Monday, October 7, 2013

Interview with Lawrence L. Rettig: part 2

Lawrence L. Rettig is the author of Gardening the Amana Way, which will be released this month. University of Iowa Press editor Holly Carver asked him a few questions about the upcoming book. Check back Wednesday for the interview's conclusion!

HC: How did your gardens come to be listed with the Smithsonian in Washington, D.C.?
LLR: The listing was not something that Wilma and I pursued. In fact we didn’t even know there was an Archives of American Gardens at the Smithsonian. It all started with a phone call from a gardener who was a member of a garden club in the nearby city of Cedar Rapids. The club wanted to know if they could get together with us to talk about a request from the Smithsonian Institution in Washington, D.C. Mystified, we agreed to a meeting. We learned that the Smithsonian had contacted numerous garden clubs in larger midwestern cities, asking for assistance in identifying gardens of note, particularly those with an interesting history. As we continued our conversations, it became apparent that our gardens fit well with the long list of criteria supplied by the Smithsonian. Club members worked tirelessly to document and map our gardens as required by the Smithsonian application. One of the items on it asked for the gardens’ name. Because we have a cottage on our property and because we have for many years jokingly referred to the open, grassy area to the east of it as the meadow, I suggested Cottage-in-the-Meadow Gardens, and the name stuck.

HC: Do you follow a strict routine for starting seeds? Tell us your secrets for successful germination and transplanting.
LLR: A lesson I learned soon after I began raising plants from seed: start with sterile containers. I use mostly plastic ones and soak them in a mixture of soap and Clorox for several hours. I rinse them well with clear water before using them. Using unsterilized containers resulted in the dreaded damping off, where seedlings suddenly collapse and die. I used to sterilize my homemade seed medium as well. Now I simply buy a commercial seed-starting medium and have had no disease problems with that either.
Another lesson I learned early on was to check your planting medium often, so that it doesn’t dry out between waterings, causing your seedlings to wilt. That’s especially important if you use a heating mat as I do for those seedlings that need a bit of warmth to germinate.

Always follow packet instructions carefully. Some seeds need light to germinate, others don’t. Some respond better to cooler temperatures, some, as I’ve already mentioned, to warmer. Note the germination time—some seeds may take as long as a month to germinate—and time your sowing accordingly.

I start all my seeds under grow lights and on Sundays. I don’t have any particular inclination toward that day of the week. I just picked it at random. That way, I tend not to forget when seeds need to be started. I prepare standard mailing envelopes with the date of each Sunday written on the outside, starting with the earliest date that certain seeds need to be planted. I put the appropriate seed packets in the appropriate envelopes. When Sundays roll around, I simply grab the appropriately dated envelope and start planting.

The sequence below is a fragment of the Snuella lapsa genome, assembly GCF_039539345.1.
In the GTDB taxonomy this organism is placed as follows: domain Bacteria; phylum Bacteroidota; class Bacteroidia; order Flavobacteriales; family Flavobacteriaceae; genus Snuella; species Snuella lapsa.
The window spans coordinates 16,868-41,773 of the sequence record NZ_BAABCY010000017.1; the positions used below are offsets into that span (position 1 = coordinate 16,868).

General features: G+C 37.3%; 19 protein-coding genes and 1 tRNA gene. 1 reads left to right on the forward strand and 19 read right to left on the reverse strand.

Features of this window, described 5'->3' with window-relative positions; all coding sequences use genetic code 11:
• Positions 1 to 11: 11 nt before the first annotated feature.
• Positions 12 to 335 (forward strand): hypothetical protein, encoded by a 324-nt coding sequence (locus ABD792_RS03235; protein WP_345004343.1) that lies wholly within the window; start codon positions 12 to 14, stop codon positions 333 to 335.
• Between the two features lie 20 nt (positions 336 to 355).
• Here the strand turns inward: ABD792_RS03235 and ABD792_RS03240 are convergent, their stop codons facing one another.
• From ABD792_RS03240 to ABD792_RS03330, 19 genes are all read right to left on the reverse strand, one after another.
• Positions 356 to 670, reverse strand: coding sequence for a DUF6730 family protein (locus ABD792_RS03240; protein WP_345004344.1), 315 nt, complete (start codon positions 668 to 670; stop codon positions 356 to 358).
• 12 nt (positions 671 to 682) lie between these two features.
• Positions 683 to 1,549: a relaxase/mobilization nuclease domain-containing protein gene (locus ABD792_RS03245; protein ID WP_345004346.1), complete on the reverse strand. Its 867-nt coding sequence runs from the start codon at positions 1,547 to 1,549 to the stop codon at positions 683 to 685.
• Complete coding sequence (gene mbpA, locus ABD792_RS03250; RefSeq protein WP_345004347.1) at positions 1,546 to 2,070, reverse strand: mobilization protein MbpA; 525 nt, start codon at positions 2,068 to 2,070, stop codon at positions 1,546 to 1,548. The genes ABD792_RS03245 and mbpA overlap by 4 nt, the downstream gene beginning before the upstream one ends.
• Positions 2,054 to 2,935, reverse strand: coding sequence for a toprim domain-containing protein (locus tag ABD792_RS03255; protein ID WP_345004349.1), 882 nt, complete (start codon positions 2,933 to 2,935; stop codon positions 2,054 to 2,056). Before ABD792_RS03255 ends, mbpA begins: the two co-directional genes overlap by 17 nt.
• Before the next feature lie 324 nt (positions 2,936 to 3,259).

Before I transplant seedlings, I harden them off by setting the seedling containers outdoors in light shade for several days. I try to transplant in the evening or on a cloudy day, so that the plants have a bit of a chance to settle in before being smacked with a full day’s sunshine. I water them well to make sure that the soil has settled in around the roots and there are no air spaces.

Tomatoes get a slightly different treatment. I try to grow the seedlings so that they’re a bit leggy. Longer stems mean I can plant them deeper into the ground. The more stem you plant underground, the more roots the plant will eventually have. That makes for a stronger, hardier tomato plant and probably increases yield.

HC: What vegetables give you and Wilma the most pleasure to grow and to consume? Which ones are essential to any well-stocked garden?
LLR: For both of us it’s not a particular vegetable, but the first harvest of any vegetable in the garden. Especially anticipated are the first varieties to produce, like lettuce, radishes, and peas. Lettuce by Easter was always a goal under the old communal system and held true for us for many years as well.

Essential to any well-stocked garden are tomatoes, potatoes, onions/garlic, and beans, simply because they’re staples in the kitchen. There are so many ways to fix them or incorporate them into other recipes. If there is room in the garden, sweet corn is an excellent choice. There is nothing more delicious than an ear or two of corn that was growing in the garden twenty minutes before you ate it. Purchased ears sometimes come close, but fresh out of the garden can’t be beat.

HC: Do you grow only heirloom seeds, or do you grow both heirloom and more contemporary commercial seeds?
LLR: We have our favorite heirloom tomato varieties, but we try a few new ones each year. Winsall is a large, late heirloom tomato that remains our favorite after decades of growing and testing other varieties. It’s meaty and juicy and has a flavor that’s unbeatable. Occasionally, we grow other heirloom vegetables not in the seed bank, but mostly it’s the contemporary varieties that over the years we’ve found to be especially tasty and productive.

Gardening the Amana Way by Lawrence L. Rettig

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